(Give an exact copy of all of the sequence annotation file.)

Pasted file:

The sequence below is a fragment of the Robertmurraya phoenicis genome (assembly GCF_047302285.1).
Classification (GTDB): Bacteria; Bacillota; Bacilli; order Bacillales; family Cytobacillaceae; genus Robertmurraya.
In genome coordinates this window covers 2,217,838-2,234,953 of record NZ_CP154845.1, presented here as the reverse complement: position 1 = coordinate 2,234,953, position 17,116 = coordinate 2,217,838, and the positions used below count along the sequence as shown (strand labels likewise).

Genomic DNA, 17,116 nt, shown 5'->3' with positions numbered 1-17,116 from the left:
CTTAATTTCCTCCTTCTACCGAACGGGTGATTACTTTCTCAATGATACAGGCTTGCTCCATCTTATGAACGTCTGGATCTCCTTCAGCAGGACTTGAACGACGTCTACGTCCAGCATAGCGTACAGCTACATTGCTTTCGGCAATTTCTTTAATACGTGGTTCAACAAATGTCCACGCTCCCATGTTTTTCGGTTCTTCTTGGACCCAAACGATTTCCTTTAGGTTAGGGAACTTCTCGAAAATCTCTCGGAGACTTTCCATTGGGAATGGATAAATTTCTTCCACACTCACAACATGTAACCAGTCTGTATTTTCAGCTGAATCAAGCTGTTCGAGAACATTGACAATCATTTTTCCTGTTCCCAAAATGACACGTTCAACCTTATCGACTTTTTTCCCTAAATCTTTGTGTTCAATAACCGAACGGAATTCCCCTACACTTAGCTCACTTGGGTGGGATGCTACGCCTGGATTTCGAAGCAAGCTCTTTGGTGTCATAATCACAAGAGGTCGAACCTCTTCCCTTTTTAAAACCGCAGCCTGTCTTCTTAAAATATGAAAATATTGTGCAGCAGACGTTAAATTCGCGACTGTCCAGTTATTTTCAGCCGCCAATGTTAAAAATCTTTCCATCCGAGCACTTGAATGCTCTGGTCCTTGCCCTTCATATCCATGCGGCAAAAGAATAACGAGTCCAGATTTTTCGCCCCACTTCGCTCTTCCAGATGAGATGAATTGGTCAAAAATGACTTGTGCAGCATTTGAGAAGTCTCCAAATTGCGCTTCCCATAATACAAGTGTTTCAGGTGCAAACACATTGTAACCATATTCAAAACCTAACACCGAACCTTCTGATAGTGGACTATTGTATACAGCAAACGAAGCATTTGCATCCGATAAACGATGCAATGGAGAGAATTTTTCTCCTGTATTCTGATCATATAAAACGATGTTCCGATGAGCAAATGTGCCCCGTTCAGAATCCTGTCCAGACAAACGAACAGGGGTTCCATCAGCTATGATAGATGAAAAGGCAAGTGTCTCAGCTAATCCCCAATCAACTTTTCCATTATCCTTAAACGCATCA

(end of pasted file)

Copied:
The sequence below is a fragment of the Robertmurraya phoenicis genome (assembly GCF_047302285.1).
Classification (GTDB): Bacteria; Bacillota; Bacilli; order Bacillales; family Cytobacillaceae; genus Robertmurraya.
In genome coordinates this window covers 2,217,838-2,234,953 of record NZ_CP154845.1, presented here as the reverse complement: position 1 = coordinate 2,234,953, position 17,116 = coordinate 2,217,838, and the positions used below count along the sequence as shown (strand labels likewise).

Genomic DNA, 17,116 nt, shown 5'->3' with positions numbered 1-17,116 from the left:
CTTAATTTCCTCCTTCTACCGAACGGGTGATTACTTTCTCAATGATACAGGCTTGCTCCATCTTATGAACGTCTGGATCTCCTTCAGCAGGACTTGAACGACGTCTACGTCCAGCATAGCGTACAGCTACATTGCTTTCGGCAATTTCTTTAATACGTGGTTCAACAAATGTCCACGCTCCCATGTTTTTCGGTTCTTCTTGGACCCAAACGATTTCCTTTAGGTTAGGGAACTTCTCGAAAATCTCTCGGAGACTTTCCATTGGGAATGGATAAATTTCTTCCACACTCACAACATGTAACCAGTCTGTATTTTCAGCTGAATCAAGCTGTTCGAGAACATTGACAATCATTTTTCCTGTTCCCAAAATGACACGTTCAACCTTATCGACTTTTTTCCCTAAATCTTTGTGTTCAATAACCGAACGGAATTCCCCTACACTTAGCTCACTTGGGTGGGATGCTACGCCTGGATTTCGAAGCAAGCTCTTTGGTGTCATAATCACAAGAGGTCGAACCTCTTCCCTTTTTAAAACCGCAGCCTGTCTTCTTAAAATATGAAAATATTGTGCAGCAGACGTTAAATTCGCGACTGTCCAGTTATTTTCAGCCGCCAATGTTAAAAATCTTTCCATCCGAGCACTTGAATGCTCTGGTCCTTGCCCTTCATATCCATGCGGCAAAAGAATAACGAGTCCAGATTTTTCGCCCCACTTCGCTCTTCCAGATGAGATGAATTGGTCAAAAATGACTTGTGCAGCATTTGAGAAGTCTCCAAATTGCGCTTCCCATAATACAAGTGTTTCAGGTGCAAACACATTGTAACCATATTCAAAACCTAACACCGAACCTTCTGATAGTGGACTATTGTATACAGCAAACGAAGCATTTGCATCCGATAAACGATGCAATGGAGAGAATTTTTCTCCTGTATTCTGATCATATAAAACGATGTTCCGATGAGCAAATGTGCCCCGTTCAGAATCCTGTCCAGACAAACGAACAGGGGTTCCATCAGCTATGATAGATGAAAAGGCAAGTGTCTCAGCTAATCCCCAATCAACTTTTCCATTATCCTTAAACGCATCA